With product management scenarios, time is of the essence, especially when changes need to be affected for either branding, distribution, or in the storefront (especially in the ecommerce centric world of today). As a result of this, many companies have been openly adopting SCRUM product management approaches to make the response times in product management much quicker and more effective, with changes costing the least amount of time and expenses.
But, while many companies will consider themselves completely agile for adopting a more incremental (daily metric) approach to product management or development processes, truly agile companies are adopting SCRUM product management principles to overcome many hurdles that have prevented achieving the speed and efficiency that has always been desired but never obtained in the past.
We all know that agile approaches, pioneered by software companies initially, were all about meeting needs when they arise, in a responsive rather than long-arching proactive approach which actually isn’t always the best solution in management or development.
SCRUM strategy takes this agile concept a step further by not only staying in the moment, or at least in smaller time table units, but also eliminating a lot of the middle man fluff that slows down processes in management. This is usually achieved by software teams by establishing direct communication between the developers and the owner of the product, be it a company having it designed, or a customer having custom software created.
Now, with product management, this is obviously going to be a little different, but there’s still something to be said for the idea of having a direct line between the product and production management teams and the customer.
Many of the big online retailers are adopting this short-timeframe responsive direct approach, notably eBay and Amazon, where a direct communication between sellers and buyers (especially via eBay) is a given, and responses to sales policies, product issues or other complications can be addressed at a moment’s notice with a few clicks of a button.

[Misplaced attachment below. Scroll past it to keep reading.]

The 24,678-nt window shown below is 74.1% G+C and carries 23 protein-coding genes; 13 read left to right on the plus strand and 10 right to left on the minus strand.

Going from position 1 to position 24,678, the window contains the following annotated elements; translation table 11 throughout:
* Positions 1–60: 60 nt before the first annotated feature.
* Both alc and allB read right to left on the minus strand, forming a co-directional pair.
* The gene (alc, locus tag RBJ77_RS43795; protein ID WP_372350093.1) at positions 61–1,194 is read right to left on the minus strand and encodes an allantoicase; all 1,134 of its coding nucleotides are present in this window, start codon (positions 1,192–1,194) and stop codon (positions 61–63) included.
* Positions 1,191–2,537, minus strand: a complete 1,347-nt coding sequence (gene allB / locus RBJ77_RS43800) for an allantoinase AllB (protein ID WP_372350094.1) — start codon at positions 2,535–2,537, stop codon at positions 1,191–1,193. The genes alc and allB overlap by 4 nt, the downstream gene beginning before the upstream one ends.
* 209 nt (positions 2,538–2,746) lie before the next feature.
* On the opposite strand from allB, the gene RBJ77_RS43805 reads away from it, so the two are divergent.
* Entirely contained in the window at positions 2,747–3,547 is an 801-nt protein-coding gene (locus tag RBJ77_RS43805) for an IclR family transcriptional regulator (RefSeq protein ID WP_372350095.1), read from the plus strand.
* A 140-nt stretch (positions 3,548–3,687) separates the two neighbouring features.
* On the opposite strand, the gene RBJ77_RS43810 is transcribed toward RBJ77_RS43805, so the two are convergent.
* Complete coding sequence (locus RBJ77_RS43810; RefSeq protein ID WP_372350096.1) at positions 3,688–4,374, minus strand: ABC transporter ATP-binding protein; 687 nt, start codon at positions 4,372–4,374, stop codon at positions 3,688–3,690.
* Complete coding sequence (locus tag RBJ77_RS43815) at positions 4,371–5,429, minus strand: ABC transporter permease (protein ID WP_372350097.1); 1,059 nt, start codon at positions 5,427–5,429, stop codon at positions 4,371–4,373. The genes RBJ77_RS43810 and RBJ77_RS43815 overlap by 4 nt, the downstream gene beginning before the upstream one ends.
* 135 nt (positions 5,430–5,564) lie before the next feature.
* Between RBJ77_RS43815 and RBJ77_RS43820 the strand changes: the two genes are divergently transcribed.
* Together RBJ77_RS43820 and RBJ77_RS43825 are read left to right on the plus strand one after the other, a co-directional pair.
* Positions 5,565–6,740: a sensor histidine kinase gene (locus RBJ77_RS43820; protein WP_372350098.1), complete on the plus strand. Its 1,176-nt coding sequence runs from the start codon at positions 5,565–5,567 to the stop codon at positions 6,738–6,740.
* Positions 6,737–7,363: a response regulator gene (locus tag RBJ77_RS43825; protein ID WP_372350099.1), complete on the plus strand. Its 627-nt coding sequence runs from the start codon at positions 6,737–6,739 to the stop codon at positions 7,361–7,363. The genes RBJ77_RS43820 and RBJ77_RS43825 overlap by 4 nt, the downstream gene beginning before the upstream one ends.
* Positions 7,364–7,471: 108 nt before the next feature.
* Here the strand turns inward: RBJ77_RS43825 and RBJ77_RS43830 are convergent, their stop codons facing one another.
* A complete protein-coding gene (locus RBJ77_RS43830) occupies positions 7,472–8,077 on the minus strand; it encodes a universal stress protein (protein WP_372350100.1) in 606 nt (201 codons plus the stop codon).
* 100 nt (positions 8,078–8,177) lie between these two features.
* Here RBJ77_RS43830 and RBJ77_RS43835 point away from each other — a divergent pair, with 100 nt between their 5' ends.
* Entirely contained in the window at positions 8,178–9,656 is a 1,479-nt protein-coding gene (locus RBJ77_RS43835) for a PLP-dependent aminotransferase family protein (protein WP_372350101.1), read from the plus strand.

As time goes by, this instant, easy methodology for selling and buying is becoming the standard which people expect and only agile methodologies like SCRUM can actually facilitate this, given their planning and cycles are very in the moment, making changes and implementing strategies as issues come up.
However, there is a caveat to be had with agile in general, but especially with SCRUM methodology and that is the short-sighted mentality which this cultivates (which has its obvious benefits) can also be troublesome. When using this methodology, and you look back over long term cycle history of a product, you may see that it’s a mess and the little “sprints” (rather than long term lifecycles) which SCRUM calls for has resulted in a messy, expensive series of continuous patches to policies, products, distribution and also in management of storefronts.
If you want to use SCRUM product management philosophy, then it’s a good idea to reboot. That is to say, you may need to affect some serious changes and overhauls of your entire organization so that budgets, planning and sense of progression throughout the entire company are compatible with this model.